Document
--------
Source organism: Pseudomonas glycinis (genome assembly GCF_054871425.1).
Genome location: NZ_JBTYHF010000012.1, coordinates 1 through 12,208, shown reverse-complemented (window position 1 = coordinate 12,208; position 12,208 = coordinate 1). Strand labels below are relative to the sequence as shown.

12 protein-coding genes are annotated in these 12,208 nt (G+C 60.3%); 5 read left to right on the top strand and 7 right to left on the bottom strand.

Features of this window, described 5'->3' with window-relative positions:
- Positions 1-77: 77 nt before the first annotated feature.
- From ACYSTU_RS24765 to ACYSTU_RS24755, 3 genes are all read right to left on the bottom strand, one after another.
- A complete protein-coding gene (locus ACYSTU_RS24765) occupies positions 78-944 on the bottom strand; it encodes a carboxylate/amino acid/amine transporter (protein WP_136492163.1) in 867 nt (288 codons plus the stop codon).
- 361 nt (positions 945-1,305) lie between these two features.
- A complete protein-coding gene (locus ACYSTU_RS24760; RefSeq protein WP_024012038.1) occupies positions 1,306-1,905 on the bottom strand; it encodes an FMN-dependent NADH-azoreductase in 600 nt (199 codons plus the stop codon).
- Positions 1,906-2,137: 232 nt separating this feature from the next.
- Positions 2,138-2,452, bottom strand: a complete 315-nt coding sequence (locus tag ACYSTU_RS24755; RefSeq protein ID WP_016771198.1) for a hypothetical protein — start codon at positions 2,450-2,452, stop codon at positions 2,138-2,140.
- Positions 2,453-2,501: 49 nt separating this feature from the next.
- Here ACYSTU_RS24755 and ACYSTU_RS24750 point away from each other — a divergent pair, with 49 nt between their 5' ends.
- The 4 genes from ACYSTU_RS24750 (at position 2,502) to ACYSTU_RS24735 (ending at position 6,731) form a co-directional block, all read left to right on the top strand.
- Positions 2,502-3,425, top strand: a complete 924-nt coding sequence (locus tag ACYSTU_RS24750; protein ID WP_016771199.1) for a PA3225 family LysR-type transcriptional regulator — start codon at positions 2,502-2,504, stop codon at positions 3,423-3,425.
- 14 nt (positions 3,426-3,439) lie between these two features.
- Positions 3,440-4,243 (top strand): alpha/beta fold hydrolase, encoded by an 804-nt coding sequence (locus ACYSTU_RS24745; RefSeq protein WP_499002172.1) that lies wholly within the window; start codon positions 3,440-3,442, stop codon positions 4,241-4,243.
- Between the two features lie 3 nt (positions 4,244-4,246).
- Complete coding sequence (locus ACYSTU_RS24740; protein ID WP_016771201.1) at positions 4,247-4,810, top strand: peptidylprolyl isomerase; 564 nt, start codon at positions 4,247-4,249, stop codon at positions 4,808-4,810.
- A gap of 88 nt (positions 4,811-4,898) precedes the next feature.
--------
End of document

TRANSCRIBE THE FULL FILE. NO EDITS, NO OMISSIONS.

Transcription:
Source organism: Pseudomonas glycinis (genome assembly GCF_054871425.1).
Genome location: NZ_JBTYHF010000012.1, coordinates 1 through 12,208, shown reverse-complemented (window position 1 = coordinate 12,208; position 12,208 = coordinate 1). Strand labels below are relative to the sequence as shown.

12 protein-coding genes are annotated in these 12,208 nt (G+C 60.3%); 5 read left to right on the top strand and 7 right to left on the bottom strand.

Features of this window, described 5'->3' with window-relative positions:
- Positions 1-77: 77 nt before the first annotated feature.
- From ACYSTU_RS24765 to ACYSTU_RS24755, 3 genes are all read right to left on the bottom strand, one after another.
- A complete protein-coding gene (locus ACYSTU_RS24765) occupies positions 78-944 on the bottom strand; it encodes a carboxylate/amino acid/amine transporter (protein WP_136492163.1) in 867 nt (288 codons plus the stop codon).
- 361 nt (positions 945-1,305) lie between these two features.
- A complete protein-coding gene (locus ACYSTU_RS24760; RefSeq protein WP_024012038.1) occupies positions 1,306-1,905 on the bottom strand; it encodes an FMN-dependent NADH-azoreductase in 600 nt (199 codons plus the stop codon).
- Positions 1,906-2,137: 232 nt separating this feature from the next.
- Positions 2,138-2,452, bottom strand: a complete 315-nt coding sequence (locus tag ACYSTU_RS24755; RefSeq protein ID WP_016771198.1) for a hypothetical protein — start codon at positions 2,450-2,452, stop codon at positions 2,138-2,140.
- Positions 2,453-2,501: 49 nt separating this feature from the next.
- Here ACYSTU_RS24755 and ACYSTU_RS24750 point away from each other — a divergent pair, with 49 nt between their 5' ends.
- The 4 genes from ACYSTU_RS24750 (at position 2,502) to ACYSTU_RS24735 (ending at position 6,731) form a co-directional block, all read left to right on the top strand.
- Positions 2,502-3,425, top strand: a complete 924-nt coding sequence (locus tag ACYSTU_RS24750; protein ID WP_016771199.1) for a PA3225 family LysR-type transcriptional regulator — start codon at positions 2,502-2,504, stop codon at positions 3,423-3,425.
- 14 nt (positions 3,426-3,439) lie between these two features.
- Positions 3,440-4,243 (top strand): alpha/beta fold hydrolase, encoded by an 804-nt coding sequence (locus ACYSTU_RS24745; RefSeq protein WP_499002172.1) that lies wholly within the window; start codon positions 3,440-3,442, stop codon positions 4,241-4,243.
- Between the two features lie 3 nt (positions 4,244-4,246).
- Complete coding sequence (locus ACYSTU_RS24740; protein ID WP_016771201.1) at positions 4,247-4,810, top strand: peptidylprolyl isomerase; 564 nt, start codon at positions 4,247-4,249, stop codon at positions 4,808-4,810.
- A gap of 88 nt (positions 4,811-4,898) precedes the next feature.